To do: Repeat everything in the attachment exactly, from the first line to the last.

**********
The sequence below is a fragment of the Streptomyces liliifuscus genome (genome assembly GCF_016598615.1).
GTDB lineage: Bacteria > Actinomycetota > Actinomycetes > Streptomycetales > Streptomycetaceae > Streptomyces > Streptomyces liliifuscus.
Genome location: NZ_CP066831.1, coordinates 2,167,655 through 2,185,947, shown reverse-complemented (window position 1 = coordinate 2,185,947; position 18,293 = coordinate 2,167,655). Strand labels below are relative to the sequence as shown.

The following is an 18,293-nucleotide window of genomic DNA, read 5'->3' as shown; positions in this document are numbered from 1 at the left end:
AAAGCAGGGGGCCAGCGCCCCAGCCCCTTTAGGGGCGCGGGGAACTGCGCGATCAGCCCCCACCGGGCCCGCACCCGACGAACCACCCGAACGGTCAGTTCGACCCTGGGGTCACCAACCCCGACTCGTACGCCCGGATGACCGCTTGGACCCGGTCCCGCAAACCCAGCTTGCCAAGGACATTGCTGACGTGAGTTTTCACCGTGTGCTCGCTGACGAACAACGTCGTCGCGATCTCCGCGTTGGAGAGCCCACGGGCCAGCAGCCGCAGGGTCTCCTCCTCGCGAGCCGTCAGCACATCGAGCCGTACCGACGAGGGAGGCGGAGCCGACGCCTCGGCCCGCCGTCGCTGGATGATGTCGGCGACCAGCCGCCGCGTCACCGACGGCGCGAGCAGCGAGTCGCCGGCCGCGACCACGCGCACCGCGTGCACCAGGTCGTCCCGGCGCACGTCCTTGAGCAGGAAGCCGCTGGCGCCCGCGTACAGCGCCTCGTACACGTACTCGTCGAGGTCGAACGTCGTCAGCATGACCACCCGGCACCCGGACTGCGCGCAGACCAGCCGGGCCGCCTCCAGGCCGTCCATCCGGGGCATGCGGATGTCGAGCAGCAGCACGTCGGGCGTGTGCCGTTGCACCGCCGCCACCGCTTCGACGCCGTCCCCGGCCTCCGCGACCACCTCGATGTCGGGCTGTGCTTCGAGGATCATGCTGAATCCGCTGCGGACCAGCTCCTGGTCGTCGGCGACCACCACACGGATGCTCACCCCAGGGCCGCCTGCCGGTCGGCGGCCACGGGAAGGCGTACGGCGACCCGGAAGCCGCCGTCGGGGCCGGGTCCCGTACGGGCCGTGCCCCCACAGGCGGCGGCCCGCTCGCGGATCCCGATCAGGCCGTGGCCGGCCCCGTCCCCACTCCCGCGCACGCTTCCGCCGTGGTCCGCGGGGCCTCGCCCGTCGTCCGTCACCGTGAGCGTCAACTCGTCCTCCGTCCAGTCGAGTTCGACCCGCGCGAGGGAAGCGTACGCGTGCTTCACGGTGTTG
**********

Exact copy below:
The sequence below is a fragment of the Streptomyces liliifuscus genome (genome assembly GCF_016598615.1).
GTDB lineage: Bacteria > Actinomycetota > Actinomycetes > Streptomycetales > Streptomycetaceae > Streptomyces > Streptomyces liliifuscus.
Genome location: NZ_CP066831.1, coordinates 2,167,655 through 2,185,947, shown reverse-complemented (window position 1 = coordinate 2,185,947; position 18,293 = coordinate 2,167,655). Strand labels below are relative to the sequence as shown.

The following is an 18,293-nucleotide window of genomic DNA, read 5'->3' as shown; positions in this document are numbered from 1 at the left end:
AAAGCAGGGGGCCAGCGCCCCAGCCCCTTTAGGGGCGCGGGGAACTGCGCGATCAGCCCCCACCGGGCCCGCACCCGACGAACCACCCGAACGGTCAGTTCGACCCTGGGGTCACCAACCCCGACTCGTACGCCCGGATGACCGCTTGGACCCGGTCCCGCAAACCCAGCTTGCCAAGGACATTGCTGACGTGAGTTTTCACCGTGTGCTCGCTGACGAACAACGTCGTCGCGATCTCCGCGTTGGAGAGCCCACGGGCCAGCAGCCGCAGGGTCTCCTCCTCGCGAGCCGTCAGCACATCGAGCCGTACCGACGAGGGAGGCGGAGCCGACGCCTCGGCCCGCCGTCGCTGGATGATGTCGGCGACCAGCCGCCGCGTCACCGACGGCGCGAGCAGCGAGTCGCCGGCCGCGACCACGCGCACCGCGTGCACCAGGTCGTCCCGGCGCACGTCCTTGAGCAGGAAGCCGCTGGCGCCCGCGTACAGCGCCTCGTACACGTACTCGTCGAGGTCGAACGTCGTCAGCATGACCACCCGGCACCCGGACTGCGCGCAGACCAGCCGGGCCGCCTCCAGGCCGTCCATCCGGGGCATGCGGATGTCGAGCAGCAGCACGTCGGGCGTGTGCCGTTGCACCGCCGCCACCGCTTCGACGCCGTCCCCGGCCTCCGCGACCACCTCGATGTCGGGCTGTGCTTCGAGGATCATGCTGAATCCGCTGCGGACCAGCTCCTGGTCGTCGGCGACCACCACACGGATGCTCACCCCAGGGCCGCCTGCCGGTCGGCGGCCACGGGAAGGCGTACGGCGACCCGGAAGCCGCCGTCGGGGCCGGGTCCCGTACGGGCCGTGCCCCCACAGGCGGCGGCCCGCTCGCGGATCCCGATCAGGCCGTGGCCGGCCCCGTCCCCACTCCCGCGCACGCTTCCGCCGTGGTCCGCGGGGCCTCGCCCGTCGTCCGTCACCGTGAGCGTCAACTCGTCCTCCGTCCAGTCGAGTTCGACCCGCGCGAGGGAAGCGTACGCGTGCTTCACGGTGTTG